Our nostrils share a rivalry too, study finds
Your nostrils may seem to be a happy pair, working together to pick up scents. However, a study published online on August 20th in Current Biology reveals that there can actually be a kind of rivalry between the two.
When the nose encounters two different scents simultaneously, the brain processes them separately through each nostril in an alternating fashion.
This finding by researchers at Rice University in Houston is the first demonstration of "perceptual rivalry" in the olfactory system. The study was published online today by the journal Current Biology and will appear in the Sept. 29 print edition.
"Our discovery opens up new avenues to explore the workings of the olfactory system and olfactory awareness," said Denise Chen, assistant professor of psychology, who coauthored the research paper with graduate student Wen Zhou.
For the study, 12 volunteers sampled smells from two bottles containing distinctively different odors. One bottle had phenyl ethyl alcohol, which smells like a rose, and the other had n-butanol, which smells like a marker pen. The bottles were fitted with nosepieces so that volunteers could sample both scents simultaneously -- one through each nostril.
During 20 rounds of sampling, all 12 participants experienced switches between smelling predominantly the rose scent and smelling predominantly the marker scent. Some experienced more frequent and drastic switches than others, but there was no predictable pattern of the switch across the whole group of volunteers or within individuals.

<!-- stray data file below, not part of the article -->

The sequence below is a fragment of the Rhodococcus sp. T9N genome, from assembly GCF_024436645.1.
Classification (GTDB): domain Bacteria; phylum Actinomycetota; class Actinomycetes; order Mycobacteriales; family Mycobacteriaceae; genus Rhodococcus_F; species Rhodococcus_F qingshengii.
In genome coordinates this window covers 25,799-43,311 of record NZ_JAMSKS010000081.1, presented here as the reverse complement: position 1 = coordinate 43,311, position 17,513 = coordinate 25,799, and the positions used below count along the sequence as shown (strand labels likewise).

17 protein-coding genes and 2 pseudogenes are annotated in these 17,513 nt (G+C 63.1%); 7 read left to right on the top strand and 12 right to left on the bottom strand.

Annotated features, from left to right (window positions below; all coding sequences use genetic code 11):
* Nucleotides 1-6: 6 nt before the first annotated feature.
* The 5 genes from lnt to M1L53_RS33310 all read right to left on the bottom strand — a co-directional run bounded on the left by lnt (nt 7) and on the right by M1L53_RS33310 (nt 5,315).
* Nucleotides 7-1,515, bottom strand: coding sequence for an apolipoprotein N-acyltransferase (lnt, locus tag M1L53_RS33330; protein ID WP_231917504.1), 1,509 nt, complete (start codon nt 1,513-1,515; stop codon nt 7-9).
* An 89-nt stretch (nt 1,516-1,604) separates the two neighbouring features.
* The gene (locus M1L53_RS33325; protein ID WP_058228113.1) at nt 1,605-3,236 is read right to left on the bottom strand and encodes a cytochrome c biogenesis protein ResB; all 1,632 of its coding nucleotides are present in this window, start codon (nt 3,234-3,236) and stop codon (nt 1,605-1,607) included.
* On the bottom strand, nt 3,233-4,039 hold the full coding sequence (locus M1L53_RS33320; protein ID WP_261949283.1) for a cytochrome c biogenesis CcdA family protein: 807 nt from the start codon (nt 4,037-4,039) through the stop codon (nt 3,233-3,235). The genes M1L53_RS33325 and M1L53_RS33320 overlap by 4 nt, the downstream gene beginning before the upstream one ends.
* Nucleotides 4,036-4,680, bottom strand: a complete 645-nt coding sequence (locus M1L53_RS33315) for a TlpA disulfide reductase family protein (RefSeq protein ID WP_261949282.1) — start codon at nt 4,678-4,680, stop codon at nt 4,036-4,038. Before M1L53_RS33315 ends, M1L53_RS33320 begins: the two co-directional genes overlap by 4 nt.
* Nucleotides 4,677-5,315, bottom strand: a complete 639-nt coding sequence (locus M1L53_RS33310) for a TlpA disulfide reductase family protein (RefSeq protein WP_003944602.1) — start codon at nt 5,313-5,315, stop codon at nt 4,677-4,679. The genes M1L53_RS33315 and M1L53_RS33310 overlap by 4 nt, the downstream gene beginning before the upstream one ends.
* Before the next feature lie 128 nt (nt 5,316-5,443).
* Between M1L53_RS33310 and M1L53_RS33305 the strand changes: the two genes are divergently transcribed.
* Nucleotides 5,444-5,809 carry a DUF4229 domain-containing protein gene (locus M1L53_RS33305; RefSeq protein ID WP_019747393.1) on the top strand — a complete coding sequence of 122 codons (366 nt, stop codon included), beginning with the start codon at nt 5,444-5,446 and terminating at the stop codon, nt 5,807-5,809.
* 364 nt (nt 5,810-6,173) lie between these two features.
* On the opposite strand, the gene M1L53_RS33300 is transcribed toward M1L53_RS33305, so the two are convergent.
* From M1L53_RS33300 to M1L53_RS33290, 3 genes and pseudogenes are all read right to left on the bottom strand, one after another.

Chen said this "binaral rivalry" between the nostrils resembles the rivalry that occurs between other pairs of sensory organs. When the eyes simultaneously view two different images -- one for each eye -- the two images are perceived in alternation, one at a time. And when alternating tones an octave apart are played out of phase to each ear, most people experience a single tone that goes back and forth from ear to ear.
In the laboratory setting in which each nostril simultaneously received a different smell, the participants experienced an "olfactory illusion," she said. "Instead of perceiving a constant mixture of the two smells, they perceive one of the smells, followed by the other, in an alternating fashion, as if the nostrils were competing with one another. Although both smells are equally present, the brain attends to predominantly one of them at a time."
"The binaral rivalry involves adaptations at the peripheral sensory neurons and in the cortex," Chen said. "Our work sets the stage for future studies of this phenomenon so we can learn more about the mechanisms by which we perceive smells."
In binaral rivalry, the tug-of-war between dominance and suppression of the olfactory perception exists only in the mind of the person who smells the odors, while the physical properties of the olfactory stimuli remain unchanged, Chen said. This gives humans the rare opportunity to dissociate olfactory perception and physical stimulation. As such, binaral rivalry may offer a unique window into consciousness and awareness in both healthy and ill people.
Human olfaction is a subject very much in its infancy. Chen said understanding the mechanisms with which people process olfactory information is not only important to basic science, but may also, over the long run, contribute to the assessment and cure of olfactory disorders in patients and, in particular, the elderly.